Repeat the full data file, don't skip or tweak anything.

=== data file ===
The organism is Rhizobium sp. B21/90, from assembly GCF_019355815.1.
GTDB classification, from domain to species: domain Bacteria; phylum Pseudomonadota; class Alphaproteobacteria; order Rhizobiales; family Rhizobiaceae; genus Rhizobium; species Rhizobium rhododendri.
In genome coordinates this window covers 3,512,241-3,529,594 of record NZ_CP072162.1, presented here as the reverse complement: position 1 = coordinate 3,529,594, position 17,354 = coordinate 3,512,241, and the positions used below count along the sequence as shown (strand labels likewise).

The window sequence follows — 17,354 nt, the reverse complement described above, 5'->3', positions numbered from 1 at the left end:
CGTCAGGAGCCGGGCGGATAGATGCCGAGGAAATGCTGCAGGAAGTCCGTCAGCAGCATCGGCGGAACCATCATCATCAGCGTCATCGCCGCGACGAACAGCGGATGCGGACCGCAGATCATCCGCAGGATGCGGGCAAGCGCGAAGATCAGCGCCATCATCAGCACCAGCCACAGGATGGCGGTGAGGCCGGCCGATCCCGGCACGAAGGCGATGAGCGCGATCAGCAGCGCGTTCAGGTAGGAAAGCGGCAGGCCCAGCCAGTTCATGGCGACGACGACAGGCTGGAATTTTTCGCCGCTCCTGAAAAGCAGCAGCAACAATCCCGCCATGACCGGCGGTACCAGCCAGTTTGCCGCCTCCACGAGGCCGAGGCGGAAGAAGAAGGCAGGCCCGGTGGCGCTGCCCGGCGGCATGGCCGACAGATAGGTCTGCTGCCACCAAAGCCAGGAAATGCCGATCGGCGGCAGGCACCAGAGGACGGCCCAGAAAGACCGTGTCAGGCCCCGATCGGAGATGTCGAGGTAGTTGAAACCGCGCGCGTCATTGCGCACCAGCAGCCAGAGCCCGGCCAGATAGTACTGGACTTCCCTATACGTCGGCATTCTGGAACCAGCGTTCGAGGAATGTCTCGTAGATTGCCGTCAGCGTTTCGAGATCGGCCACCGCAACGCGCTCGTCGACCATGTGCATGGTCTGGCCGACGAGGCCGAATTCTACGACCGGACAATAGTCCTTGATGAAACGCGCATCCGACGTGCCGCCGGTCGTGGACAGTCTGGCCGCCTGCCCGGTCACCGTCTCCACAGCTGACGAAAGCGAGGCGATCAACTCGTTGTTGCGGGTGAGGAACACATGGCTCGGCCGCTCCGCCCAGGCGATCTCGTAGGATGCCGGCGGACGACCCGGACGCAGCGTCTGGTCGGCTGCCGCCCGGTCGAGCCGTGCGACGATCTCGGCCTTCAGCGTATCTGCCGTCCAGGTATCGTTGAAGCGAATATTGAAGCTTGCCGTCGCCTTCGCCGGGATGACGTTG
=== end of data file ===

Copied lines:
The organism is Rhizobium sp. B21/90, from assembly GCF_019355815.1.
GTDB classification, from domain to species: domain Bacteria; phylum Pseudomonadota; class Alphaproteobacteria; order Rhizobiales; family Rhizobiaceae; genus Rhizobium; species Rhizobium rhododendri.
In genome coordinates this window covers 3,512,241-3,529,594 of record NZ_CP072162.1, presented here as the reverse complement: position 1 = coordinate 3,529,594, position 17,354 = coordinate 3,512,241, and the positions used below count along the sequence as shown (strand labels likewise).

The window sequence follows — 17,354 nt, the reverse complement described above, 5'->3', positions numbered from 1 at the left end:
CGTCAGGAGCCGGGCGGATAGATGCCGAGGAAATGCTGCAGGAAGTCCGTCAGCAGCATCGGCGGAACCATCATCATCAGCGTCATCGCCGCGACGAACAGCGGATGCGGACCGCAGATCATCCGCAGGATGCGGGCAAGCGCGAAGATCAGCGCCATCATCAGCACCAGCCACAGGATGGCGGTGAGGCCGGCCGATCCCGGCACGAAGGCGATGAGCGCGATCAGCAGCGCGTTCAGGTAGGAAAGCGGCAGGCCCAGCCAGTTCATGGCGACGACGACAGGCTGGAATTTTTCGCCGCTCCTGAAAAGCAGCAGCAACAATCCCGCCATGACCGGCGGTACCAGCCAGTTTGCCGCCTCCACGAGGCCGAGGCGGAAGAAGAAGGCAGGCCCGGTGGCGCTGCCCGGCGGCATGGCCGACAGATAGGTCTGCTGCCACCAAAGCCAGGAAATGCCGATCGGCGGCAGGCACCAGAGGACGGCCCAGAAAGACCGTGTCAGGCCCCGATCGGAGATGTCGAGGTAGTTGAAACCGCGCGCGTCATTGCGCACCAGCAGCCAGAGCCCGGCCAGATAGTACTGGACTTCCCTATACGTCGGCATTCTGGAACCAGCGTTCGAGGAATGTCTCGTAGATTGCCGTCAGCGTTTCGAGATCGGCCACCGCAACGCGCTCGTCGACCATGTGCATGGTCTGGCCGACGAGGCCGAATTCTACGACCGGACAATAGTCCTTGATGAAACGCGCATCCGACGTGCCGCCGGTCGTGGACAGTCTGGCCGCCTGCCCGGTCACCGTCTCCACAGCTGACGAAAGCGAGGCGATCAACTCGTTGTTGCGGGTGAGGAACACATGGCTCGGCCGCTCCGCCCAGGCGATCTCGTAGGATGCCGGCGGACGACCCGGACGCAGCGTCTGGTCGGCTGCCGCCCGGTCGAGCCGTGCGACGATCTCGGCCTTCAGCGTATCTGCCGTCCAGGTATCGTTGAAGCGAATATTGAAGCTTGCCGTCGCCTTCGCCGGGATGACGTTG